Avg. Supply-Chain Cropland
Top Three Sectors in Supply-chains
1 Soybean and other oilseed processing
2 Flour milling and malt manufacturing
3 Wet corn milling






Avg. Onsite Fishery

Avg. Supply-Chain Fishery
Top Sectors in Supply-chain Fishery Impact
1 Seafood product preparation and packaging
2 Fruit and vegetable canning, pickling, and drying
3 Poultry processing


Avg. Onsite Forest Land

Avg. Supply-Chain Forest Land
Top Three Sectors in Supply-chains
1 Logging
2 Sawmills and wood preservation
3 Paperboard Mills





G. Egilmez et al. / Resources, Conservation and Recycling 82 (2014) 820

Fig. 5. The overall analysis of supply chain decomposition.

impact share on the overall environmental impacts of private consumption (Weidema and Wesns, 2008); (Tukker et al., 2009).
In this regard, grain farming and animal production-related sectors are found to have the greatest shares in the supply chains
in various impact categories including carbon, water and land
footprint. Similar ndings were also provided and more detailed
assessments are made for livestock and dairy products in several
works such as Lesschen et al. (2011), Leip et al. (2010), Weidema
and Wesns (2008). To improve the sustainability performance
of in these sectors, the food waste reduction, mobile combustion
impacts associated with food shopping, agricultural improvements
such as copper and methane reducing diets for dairy cattle, biogasication for water, land and carbon footprint reduction and power
saving improvements can be highlighted for specic improvement
areas to focus on. In this context, U.S. household consumptionfocused input-output LCA studies are also required for a more
holistic decision making (Kucukvar et al., 2013).
4. Conclusion and recommendations
In this paper, the U.S. food manufacturing sectors sustainability performance is analyzed considering seven environmental
impact categories and the production amounts as the output category. A hierarchical methodology is developed to quantify the
environmental impacts of 33 food manufacturing sectors and
benchmark them based on the SPI score. This study introduces a
new sustainability benchmarking methodology by taking various
environmental sustainability indicators into account and combining them into a single sustainability performance score with a
linear programming based benchmarking model (DEA). In this context, using DEA to compare the sustainability performance of food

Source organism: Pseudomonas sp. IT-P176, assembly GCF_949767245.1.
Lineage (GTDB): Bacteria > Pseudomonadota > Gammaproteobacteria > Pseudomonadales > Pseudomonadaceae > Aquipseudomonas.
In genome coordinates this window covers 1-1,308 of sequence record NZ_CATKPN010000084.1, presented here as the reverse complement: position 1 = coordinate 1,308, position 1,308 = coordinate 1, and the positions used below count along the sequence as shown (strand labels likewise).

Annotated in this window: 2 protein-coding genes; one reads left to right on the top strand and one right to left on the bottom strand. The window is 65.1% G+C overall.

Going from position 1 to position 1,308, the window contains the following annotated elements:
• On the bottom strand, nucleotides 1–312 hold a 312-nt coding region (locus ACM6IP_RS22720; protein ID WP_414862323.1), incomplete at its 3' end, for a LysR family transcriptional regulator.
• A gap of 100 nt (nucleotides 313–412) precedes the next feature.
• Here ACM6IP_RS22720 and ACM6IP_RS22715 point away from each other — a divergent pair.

manufacturing sectors by considering environmental impacts and
production outputs is also vital from sustainability assessment
perspective, since environment, ecosystem and economy are integral elements of the sustainable development.
The overreaching goal of this study is to contribute to the body
of knowledge on the sustainability performance analysis, represented with SPI of 33 U.S. food manufacturing sectors. The proposed
sustainability performance benchmarking model provides significant insights for the holistic sustainability assessment of U.S.
food manufacturing and offers vital guidance for decision makers,
regarding the relative SPI. LCA approach uses a set of useful sustainability assessment metrics such as carbon, water and energy
footprint, which enables us to see the overall picture about the
current scheme from an environmental perspective. On the other
hand, it would be interesting to create a sustainability performance index (SPI) as a combination of all sustainability assessment
metrics, which enables an overall comparison across the food manufacturing sectors. In doing so, the multidimensionality can be
summarized and total sustainability assessment picture can be presented for all food manufacturing sectors. Hence, this paper lls this

important research gap by providing a hierarchical approach that

consists of the EIO and SPI analyses.
Based on LCA ndings, animal (except poultry) slaughtering,
rendering and processing sector is found to have the greatest
impact on the energy, carbon, water withdrawals and grazing
and cropland categories. The same sector is also responsible for
the second greatest impact share on the forest land and shery
indicators. To improve the overall sustainability performance, the
processes performed in this sector has to be analyzed with a more